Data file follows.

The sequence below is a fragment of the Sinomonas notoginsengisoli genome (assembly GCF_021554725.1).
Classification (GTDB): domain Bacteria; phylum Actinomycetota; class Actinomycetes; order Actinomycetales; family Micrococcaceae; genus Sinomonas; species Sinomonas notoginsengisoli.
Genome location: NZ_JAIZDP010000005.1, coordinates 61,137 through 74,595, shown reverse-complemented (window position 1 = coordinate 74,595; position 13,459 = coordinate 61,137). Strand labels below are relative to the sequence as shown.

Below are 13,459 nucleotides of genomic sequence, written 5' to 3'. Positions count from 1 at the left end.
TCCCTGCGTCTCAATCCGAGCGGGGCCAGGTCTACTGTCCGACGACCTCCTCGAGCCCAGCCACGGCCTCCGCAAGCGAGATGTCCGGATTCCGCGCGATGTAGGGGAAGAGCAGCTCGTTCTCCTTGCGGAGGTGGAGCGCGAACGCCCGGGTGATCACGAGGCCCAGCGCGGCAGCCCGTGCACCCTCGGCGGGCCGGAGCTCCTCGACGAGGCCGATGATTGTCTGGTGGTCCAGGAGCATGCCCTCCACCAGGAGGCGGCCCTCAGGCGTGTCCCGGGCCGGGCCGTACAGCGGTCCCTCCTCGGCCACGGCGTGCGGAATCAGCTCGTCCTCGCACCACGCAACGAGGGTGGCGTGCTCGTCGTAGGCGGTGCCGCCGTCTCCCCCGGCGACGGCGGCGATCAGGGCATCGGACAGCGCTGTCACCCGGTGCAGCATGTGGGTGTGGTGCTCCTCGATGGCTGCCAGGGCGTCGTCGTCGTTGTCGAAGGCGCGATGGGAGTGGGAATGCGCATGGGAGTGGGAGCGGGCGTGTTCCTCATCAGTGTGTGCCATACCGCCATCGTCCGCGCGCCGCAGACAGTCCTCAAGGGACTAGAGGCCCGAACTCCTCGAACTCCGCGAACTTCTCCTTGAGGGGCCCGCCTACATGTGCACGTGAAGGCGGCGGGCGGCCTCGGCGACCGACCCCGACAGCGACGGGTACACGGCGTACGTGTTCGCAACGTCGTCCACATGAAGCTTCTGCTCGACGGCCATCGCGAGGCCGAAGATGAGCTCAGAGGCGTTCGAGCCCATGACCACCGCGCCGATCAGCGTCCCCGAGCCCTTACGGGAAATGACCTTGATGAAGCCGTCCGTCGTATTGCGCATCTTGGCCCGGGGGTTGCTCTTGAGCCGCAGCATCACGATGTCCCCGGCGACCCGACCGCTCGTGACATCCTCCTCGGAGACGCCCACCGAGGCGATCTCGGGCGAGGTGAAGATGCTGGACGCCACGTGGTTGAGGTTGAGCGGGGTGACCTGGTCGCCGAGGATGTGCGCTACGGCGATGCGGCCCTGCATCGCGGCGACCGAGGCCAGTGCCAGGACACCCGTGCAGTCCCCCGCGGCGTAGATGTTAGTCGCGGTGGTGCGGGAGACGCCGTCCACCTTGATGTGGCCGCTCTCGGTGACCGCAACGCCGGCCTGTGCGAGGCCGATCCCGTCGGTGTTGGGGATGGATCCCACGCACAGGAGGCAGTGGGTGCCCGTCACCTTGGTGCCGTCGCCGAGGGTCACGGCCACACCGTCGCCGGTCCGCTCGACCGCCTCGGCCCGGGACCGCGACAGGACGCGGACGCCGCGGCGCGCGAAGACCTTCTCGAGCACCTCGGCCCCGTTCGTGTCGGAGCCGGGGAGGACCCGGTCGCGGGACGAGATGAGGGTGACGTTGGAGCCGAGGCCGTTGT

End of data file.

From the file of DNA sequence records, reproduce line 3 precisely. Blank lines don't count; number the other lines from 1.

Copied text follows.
Genome location: NZ_JAIZDP010000005.1, coordinates 61,137 through 74,595, shown reverse-complemented (window position 1 = coordinate 74,595; position 13,459 = coordinate 61,137). Strand labels below are relative to the sequence as shown.